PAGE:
On the campaign trail, President Donald Trump promised to bolster U.S. manufacturing; slash the corporate tax rate; build a wall on our southern border to keep out illegal immigrants; and invest more than $1 trillion to upgrade the nation’s aging infrastructure.
ATLANTA—Adidas will be opening a factory in Atlanta in 2017 where shoes will be produced entirely by robots. In a press release, the company outlined how the factory, dubbed the Speedfactory, will allow the company to manufacture shoes faster while bringing production closer to U.S. consumers.
Our government could do a lot more to level the playing field for manufacturing. While the Reshoring Initiative does not support individual candidates, we do recommend policies that will bring manufacturing back from offshore, and we try to document candidate positions on these issues.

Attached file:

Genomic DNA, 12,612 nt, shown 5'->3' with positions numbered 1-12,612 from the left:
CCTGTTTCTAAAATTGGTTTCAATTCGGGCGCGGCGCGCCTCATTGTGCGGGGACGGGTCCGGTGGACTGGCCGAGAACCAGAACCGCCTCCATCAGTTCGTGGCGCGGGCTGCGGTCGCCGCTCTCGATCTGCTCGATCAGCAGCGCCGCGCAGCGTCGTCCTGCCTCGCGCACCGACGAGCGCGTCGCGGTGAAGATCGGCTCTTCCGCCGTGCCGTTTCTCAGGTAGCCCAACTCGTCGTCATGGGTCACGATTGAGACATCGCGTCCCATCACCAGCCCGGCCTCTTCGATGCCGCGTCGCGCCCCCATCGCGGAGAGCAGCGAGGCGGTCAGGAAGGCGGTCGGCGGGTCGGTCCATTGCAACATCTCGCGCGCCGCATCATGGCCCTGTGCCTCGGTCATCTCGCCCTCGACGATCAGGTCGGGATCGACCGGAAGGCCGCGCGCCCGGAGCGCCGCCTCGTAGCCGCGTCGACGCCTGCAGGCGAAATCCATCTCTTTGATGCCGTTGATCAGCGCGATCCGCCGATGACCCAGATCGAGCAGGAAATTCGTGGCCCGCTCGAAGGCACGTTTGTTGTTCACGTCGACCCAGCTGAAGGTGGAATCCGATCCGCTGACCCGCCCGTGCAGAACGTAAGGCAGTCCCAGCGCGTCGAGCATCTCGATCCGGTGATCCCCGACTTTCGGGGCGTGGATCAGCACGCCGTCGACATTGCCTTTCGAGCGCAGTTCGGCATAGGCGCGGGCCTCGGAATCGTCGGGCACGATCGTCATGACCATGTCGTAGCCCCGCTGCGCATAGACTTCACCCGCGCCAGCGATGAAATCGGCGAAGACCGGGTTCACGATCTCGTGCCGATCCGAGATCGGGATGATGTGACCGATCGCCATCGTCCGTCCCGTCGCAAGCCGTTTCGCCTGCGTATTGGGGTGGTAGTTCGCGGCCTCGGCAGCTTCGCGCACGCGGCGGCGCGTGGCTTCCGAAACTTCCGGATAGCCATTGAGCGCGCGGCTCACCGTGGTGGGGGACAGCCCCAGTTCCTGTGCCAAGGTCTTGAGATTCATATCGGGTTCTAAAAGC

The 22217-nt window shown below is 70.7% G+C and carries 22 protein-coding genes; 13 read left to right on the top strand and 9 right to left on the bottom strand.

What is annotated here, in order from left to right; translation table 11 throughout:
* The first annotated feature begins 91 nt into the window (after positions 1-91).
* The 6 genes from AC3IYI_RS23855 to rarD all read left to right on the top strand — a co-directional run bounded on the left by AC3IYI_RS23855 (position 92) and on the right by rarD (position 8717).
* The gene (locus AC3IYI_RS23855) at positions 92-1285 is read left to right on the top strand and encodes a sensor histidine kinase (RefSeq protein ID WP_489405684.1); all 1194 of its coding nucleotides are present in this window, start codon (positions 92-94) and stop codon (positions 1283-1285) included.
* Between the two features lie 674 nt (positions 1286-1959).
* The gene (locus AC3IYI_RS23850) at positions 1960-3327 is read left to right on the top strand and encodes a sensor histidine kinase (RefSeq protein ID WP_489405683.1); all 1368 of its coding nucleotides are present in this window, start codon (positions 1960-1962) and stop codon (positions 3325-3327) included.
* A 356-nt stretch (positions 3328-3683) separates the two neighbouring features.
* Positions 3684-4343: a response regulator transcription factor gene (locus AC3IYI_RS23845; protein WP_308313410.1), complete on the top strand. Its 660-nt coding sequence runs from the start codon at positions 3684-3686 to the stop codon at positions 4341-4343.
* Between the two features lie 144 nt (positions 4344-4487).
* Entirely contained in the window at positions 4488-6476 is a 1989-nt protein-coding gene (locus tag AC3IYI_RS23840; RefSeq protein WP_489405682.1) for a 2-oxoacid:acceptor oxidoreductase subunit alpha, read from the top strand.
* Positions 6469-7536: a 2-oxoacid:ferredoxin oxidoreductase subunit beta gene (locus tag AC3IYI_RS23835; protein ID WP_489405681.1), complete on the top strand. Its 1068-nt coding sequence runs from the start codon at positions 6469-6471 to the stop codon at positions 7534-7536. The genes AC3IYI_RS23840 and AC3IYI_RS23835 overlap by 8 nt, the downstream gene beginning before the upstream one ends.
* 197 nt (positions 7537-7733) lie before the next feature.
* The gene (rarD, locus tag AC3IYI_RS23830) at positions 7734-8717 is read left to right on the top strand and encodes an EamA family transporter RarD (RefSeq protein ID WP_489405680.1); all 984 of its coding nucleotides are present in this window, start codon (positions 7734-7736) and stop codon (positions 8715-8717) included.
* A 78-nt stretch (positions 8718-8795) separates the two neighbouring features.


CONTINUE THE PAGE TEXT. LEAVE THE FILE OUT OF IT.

My first column talked about why manufacturing matters most for our country. This month, I want to discuss how chasing cheap prices is not only hollowing out domestic manufacturing but, in many cases, it’s making the companies that offshore less profitable. For decades, consultants and MBAs have told companies to focus on their core competencies—mostly R&D, finance and marketing—and outsource manufacturing offshore. Now, companies are discovering that strategy was often wrong.